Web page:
- Oral presentation
- Open Access
The relationship between spatial resolution levels and quantitative myocardial perfusion
© Zarinabad et al; licensee BioMed Central Ltd. 2013
- Published: 30 January 2013
- Myocardial Perfusion
- Cardiovascular Magnetic Resonance
- Spatial Average
- Deconvolution Method
- Cardiovascular Magnetic Resonance Imaging
Dynamic contrast enhanced cardiovascular magnetic resonance imaging (DCE-CMR) allows for high-resolution analysis of myocardial perfusion by preserving important spatial information. However high resolution perfusion quantification suffers from the poor signal-to-noise ratio (SNR) of voxel-based data. Previously spatial averaging (segmental or sub-segmental analysis) has been used to improve the SNR. This approach results in reduction of spatial resolution and potentially in a loss of information about the extent, localization and transmurality of ischemia.
This study investigates the relationship between the level of spatial resolution and accuracy of perfusion estimates obtained using different deconvolution methods including Fermi function modelling, ARMA, B-spline basis and exponential basis deconvolution. A new quality of fit analysis method which uses autocorrelation function properties  is used here to measure the fraction of remaining un-modelled information (FRI) of the data (i.e. the amount of diagnostic information lost).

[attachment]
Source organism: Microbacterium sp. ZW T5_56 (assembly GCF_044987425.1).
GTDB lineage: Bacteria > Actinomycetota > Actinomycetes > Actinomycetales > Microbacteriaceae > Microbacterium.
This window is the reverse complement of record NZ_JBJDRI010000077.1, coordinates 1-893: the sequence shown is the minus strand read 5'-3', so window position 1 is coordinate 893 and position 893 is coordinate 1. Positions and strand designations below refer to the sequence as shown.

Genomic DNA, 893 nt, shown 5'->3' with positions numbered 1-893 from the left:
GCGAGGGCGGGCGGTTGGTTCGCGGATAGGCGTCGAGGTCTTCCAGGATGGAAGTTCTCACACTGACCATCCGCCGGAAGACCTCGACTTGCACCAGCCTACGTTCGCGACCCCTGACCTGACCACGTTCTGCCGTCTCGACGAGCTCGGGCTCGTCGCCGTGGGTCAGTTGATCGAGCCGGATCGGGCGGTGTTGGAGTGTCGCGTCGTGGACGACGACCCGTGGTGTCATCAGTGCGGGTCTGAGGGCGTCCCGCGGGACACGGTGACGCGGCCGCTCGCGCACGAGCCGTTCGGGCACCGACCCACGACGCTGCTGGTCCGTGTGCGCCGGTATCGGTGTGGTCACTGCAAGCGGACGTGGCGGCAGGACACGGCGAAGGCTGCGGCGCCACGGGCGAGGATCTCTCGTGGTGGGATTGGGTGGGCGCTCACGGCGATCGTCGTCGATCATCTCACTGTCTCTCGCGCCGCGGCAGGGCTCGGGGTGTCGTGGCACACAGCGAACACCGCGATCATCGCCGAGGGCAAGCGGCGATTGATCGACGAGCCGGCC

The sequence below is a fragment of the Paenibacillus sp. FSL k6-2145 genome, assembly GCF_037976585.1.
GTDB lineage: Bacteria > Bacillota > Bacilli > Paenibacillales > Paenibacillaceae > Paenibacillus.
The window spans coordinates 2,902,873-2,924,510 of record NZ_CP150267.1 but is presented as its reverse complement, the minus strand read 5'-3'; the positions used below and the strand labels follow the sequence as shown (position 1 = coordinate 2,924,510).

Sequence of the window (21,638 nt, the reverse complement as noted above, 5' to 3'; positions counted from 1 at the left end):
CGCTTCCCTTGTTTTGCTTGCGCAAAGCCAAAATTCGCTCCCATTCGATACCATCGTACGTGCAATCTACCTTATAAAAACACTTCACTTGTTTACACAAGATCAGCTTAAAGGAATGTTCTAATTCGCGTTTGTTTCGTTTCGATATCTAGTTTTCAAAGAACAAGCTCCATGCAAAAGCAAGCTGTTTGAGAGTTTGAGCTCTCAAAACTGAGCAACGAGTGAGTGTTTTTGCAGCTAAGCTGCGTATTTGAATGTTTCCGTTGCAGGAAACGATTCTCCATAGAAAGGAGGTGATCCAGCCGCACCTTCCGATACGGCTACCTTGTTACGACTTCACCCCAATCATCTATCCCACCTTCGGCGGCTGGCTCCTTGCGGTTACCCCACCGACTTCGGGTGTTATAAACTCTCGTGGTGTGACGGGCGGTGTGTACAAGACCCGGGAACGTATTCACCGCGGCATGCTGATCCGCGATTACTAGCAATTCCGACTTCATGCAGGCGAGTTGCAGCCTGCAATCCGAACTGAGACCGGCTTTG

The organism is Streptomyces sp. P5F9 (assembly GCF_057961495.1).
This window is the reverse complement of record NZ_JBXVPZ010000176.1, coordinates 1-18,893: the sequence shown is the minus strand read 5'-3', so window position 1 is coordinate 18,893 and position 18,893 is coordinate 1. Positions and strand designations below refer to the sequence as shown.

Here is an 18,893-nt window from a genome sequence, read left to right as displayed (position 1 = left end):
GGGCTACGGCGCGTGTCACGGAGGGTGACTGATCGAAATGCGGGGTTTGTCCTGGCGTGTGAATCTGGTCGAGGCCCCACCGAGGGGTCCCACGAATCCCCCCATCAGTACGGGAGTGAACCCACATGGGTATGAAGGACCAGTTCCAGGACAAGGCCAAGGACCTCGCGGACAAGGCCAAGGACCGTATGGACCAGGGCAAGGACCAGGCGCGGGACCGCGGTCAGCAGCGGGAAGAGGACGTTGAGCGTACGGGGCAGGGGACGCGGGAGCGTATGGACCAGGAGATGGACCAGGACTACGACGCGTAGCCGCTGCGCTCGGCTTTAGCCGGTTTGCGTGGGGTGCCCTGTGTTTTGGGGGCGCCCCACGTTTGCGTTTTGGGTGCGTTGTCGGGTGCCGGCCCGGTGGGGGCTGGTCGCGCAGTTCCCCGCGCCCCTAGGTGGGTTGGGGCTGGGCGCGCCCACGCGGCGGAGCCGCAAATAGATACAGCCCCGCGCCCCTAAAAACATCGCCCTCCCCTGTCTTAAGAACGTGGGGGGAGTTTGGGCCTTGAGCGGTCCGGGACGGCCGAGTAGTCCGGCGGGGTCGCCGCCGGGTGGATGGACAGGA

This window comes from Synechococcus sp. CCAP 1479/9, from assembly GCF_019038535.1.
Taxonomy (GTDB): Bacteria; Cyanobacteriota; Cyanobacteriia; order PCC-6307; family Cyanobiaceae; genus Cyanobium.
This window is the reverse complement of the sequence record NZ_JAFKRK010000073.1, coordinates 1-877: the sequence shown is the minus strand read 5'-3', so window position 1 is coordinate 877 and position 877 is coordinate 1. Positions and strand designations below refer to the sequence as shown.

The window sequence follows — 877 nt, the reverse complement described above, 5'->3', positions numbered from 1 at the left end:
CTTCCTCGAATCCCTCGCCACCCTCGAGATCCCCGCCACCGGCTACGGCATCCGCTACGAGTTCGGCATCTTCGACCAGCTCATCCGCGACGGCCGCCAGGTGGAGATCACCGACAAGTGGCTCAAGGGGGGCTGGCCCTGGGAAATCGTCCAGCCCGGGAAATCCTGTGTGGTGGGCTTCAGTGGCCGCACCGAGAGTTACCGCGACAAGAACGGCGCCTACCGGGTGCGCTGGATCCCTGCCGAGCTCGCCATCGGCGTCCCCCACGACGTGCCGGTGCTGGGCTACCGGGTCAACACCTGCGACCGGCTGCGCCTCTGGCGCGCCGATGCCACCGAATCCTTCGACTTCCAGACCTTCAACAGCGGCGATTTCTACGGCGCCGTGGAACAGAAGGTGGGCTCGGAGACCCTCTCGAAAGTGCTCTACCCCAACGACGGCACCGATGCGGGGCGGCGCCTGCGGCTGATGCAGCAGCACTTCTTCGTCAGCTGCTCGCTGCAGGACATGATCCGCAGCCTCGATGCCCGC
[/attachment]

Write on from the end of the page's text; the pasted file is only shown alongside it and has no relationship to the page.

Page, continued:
Perfusion data were obtained from five patients with a dual-bolus technique and 0.075 mmol/kg Gadobutrol (Gadovist, Bayer, Germany) injected at 4 ml/minute followed by a 20 ml saline flush using a Philips Achieva 3T (TX) system, equipped with a 32-channel cardiac phased array receiver coil (Philips, Best, Netherlands). Images were acquired using a saturation recovery gradient echo method (TR/TE 3.0 ms/1.0 ms, flip-angle 15°; effective k-t SENSE acceleration 3.8, spatial resolution 1.2x1.2x10 mm, saturation-recovery delay 120 ms).
First, quantification was performed on high-resolution voxel based data. Then spatial averaging was performed in both transmural and angular direction. In each direction, the total number of grouped voxels (region of interest size) was increased to reduce spatial resolution to 50%, 20% and 10 % of its original value. Analysis of the quality of the fitting procedure was performed on each stage of the process and the obtained results were compared.
Whilst a reduction in spatial resolution level increases SNR and enables a more stable quantification, a degree of physiological information loss is incurred. Angular direction averaging preserves more information in comparison to transmural averaging preserving potentially useful clinical CMR data.
The authors acknowledge financial support from the Department of Health via the National Institute for Health Research (NIHR) comprehensive Biomedical Research Centre award to Guys and St Thomas NHS Foundation Trust in partnership with Kings College London.
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